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Investing in biotech stocks

An investment in this sector is typically a waiting game — and a gamble.

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The groundbreaking research being done in this industry has the potential to change the world. But strict governing regulations may put a damper on company profits and impact investor returns.

What is biotech?

Biotechnology is the research and application of biomolecular processes. These processes are used to create products and technologies designed to help improve our quality of life and support the planet. How? By helping us combat disease, improve the environment, harness clean energy, enhance food production and devise more efficient manufacturing processes.

Each time you take an antibiotic, drink a glass of wine or admire the newest designer dog breed on social media, you’re encountering biotechnology at work.

Biotechnology stocks are stocks from companies that research and produce biotech products, like pharmaceutical drugs, vaccines, biofuels, genetically modified plants, biocatalysts and more.

Why invest in biotech stocks?

Many biotech products — like pharmaceuticals — are a necessity. And staples like these have proven their capacity to weather down markets.

For example, in the first three months of 2020, the S&P 500 dropped by a sizable 26.7%, while the iShares Nasdaq Biotechnology Index ETF — a fund that tracks US biotech and pharmaceutical companies — only lost 15.6%. And in the past year, the same fund has outperformed the S&P 500’s 10.5% return with a 31.6% return of its own.

The COVID-19 pandemic caused many markets to tank. But stocks in companies looking for effective COVID-19 treatments and vaccines have received increased interest — at least for now. This is just one example of the down market resilience of the biotech industry.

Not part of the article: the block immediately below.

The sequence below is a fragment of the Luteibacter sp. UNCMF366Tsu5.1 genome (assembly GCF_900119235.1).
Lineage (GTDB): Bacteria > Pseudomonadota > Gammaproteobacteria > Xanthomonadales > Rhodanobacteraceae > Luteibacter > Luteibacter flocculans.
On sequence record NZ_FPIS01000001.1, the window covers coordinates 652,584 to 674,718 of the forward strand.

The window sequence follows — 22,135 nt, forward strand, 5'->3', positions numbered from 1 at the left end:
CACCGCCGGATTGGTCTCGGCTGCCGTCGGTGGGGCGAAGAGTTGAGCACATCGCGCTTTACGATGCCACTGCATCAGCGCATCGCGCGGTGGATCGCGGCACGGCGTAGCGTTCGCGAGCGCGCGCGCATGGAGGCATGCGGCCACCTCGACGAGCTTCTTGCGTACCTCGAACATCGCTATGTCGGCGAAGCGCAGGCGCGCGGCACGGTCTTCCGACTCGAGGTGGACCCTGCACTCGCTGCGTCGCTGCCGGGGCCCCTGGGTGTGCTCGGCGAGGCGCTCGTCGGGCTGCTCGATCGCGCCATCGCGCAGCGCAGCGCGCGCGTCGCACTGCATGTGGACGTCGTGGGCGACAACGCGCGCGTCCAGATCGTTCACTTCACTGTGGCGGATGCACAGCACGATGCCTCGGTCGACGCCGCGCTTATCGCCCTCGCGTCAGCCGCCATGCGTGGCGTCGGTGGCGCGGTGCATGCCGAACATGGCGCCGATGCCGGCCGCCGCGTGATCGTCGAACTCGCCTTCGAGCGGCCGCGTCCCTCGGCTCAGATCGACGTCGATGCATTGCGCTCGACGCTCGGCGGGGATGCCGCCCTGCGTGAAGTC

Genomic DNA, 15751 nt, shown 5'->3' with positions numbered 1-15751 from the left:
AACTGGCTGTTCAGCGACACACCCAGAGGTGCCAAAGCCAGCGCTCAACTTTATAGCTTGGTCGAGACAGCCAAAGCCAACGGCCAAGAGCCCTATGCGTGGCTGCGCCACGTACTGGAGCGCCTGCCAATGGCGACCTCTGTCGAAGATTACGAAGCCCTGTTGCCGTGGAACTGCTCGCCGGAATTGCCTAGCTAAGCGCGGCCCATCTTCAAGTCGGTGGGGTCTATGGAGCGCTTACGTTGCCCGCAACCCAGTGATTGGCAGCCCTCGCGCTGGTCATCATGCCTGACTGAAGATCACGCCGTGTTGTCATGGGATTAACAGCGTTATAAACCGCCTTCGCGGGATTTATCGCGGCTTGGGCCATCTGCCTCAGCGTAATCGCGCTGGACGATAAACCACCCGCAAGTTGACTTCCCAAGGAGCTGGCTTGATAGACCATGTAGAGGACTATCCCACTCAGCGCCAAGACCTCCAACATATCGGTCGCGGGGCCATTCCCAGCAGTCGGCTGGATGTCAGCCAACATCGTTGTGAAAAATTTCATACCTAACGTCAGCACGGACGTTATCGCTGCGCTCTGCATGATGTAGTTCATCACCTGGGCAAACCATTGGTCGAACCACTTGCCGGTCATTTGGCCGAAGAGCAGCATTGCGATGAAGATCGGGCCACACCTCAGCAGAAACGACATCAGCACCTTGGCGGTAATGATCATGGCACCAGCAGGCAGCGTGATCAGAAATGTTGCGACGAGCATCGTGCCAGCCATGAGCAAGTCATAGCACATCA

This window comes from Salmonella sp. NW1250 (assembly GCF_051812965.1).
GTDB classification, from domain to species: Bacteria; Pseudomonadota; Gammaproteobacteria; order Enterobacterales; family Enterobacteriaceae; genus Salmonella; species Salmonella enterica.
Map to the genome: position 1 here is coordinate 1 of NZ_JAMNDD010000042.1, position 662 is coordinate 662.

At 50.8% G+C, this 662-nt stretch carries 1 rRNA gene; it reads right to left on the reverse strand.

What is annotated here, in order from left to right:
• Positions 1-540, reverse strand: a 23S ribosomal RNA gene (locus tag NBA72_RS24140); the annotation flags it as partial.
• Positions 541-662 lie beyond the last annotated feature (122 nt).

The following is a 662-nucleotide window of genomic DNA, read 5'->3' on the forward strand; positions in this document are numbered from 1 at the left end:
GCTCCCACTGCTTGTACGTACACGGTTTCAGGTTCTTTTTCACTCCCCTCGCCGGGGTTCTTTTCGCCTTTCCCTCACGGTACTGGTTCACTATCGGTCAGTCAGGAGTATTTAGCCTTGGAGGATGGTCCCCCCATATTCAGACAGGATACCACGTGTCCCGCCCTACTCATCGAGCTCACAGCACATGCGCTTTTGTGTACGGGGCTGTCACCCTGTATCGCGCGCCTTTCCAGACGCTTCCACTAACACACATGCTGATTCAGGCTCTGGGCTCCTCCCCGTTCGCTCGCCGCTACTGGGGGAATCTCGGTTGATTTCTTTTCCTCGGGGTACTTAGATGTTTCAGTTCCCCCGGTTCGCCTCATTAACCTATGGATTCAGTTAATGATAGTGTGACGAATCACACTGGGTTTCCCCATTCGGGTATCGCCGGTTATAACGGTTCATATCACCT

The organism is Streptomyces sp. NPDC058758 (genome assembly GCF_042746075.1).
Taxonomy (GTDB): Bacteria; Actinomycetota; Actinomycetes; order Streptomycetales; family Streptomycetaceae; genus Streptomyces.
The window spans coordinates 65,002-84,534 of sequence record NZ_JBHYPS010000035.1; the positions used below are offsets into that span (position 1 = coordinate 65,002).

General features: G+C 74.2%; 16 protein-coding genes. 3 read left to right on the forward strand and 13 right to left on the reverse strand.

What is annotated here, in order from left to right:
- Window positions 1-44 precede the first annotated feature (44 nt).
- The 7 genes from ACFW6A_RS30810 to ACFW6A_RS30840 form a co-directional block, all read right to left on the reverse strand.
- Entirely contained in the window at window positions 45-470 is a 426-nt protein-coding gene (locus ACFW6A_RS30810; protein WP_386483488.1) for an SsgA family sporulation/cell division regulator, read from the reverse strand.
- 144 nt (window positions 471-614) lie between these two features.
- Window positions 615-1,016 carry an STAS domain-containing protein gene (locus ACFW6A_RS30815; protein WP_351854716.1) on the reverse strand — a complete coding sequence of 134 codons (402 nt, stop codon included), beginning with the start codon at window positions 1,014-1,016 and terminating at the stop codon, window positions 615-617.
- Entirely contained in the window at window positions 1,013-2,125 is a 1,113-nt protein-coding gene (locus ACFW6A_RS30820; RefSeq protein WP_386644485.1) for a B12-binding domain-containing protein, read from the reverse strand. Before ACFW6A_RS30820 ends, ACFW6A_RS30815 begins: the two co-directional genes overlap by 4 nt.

Biotech stocks can help balance your portfolio during an economic downturn while providing the opportunity for investors to back groundbreaking technology — technology with the potential to drastically alter and improve our way of life. Biotechnology can and has changed the world — and investors can lend a hand in the process.

Risks of investing in biotech

The primary risk factor for biotech investors is the long, arduous and costly process of bringing a concept through research and development to a consumer-ready product.

Many companies in this industry rely on approval from the U.S. Food and Drug Administration (FDA) and the process can take years. There’s no guarantee that a drug in development will reach pharmacy shelves or that a new industrial pesticide will be cleared for public use. Some biotech companies funnel funds into projects that span years with nothing to show for it.

The recent scramble for a COVID-19 cure demonstrates the potential instability of a biotech investment. As dozens of companies rush to develop a viable vaccine, stocks in this sector are seeing a volatility surge as investors queue to back the right racehorse. But only one can win — and once a vaccine is approved, the other companies fighting to be first may see a drop in share prices.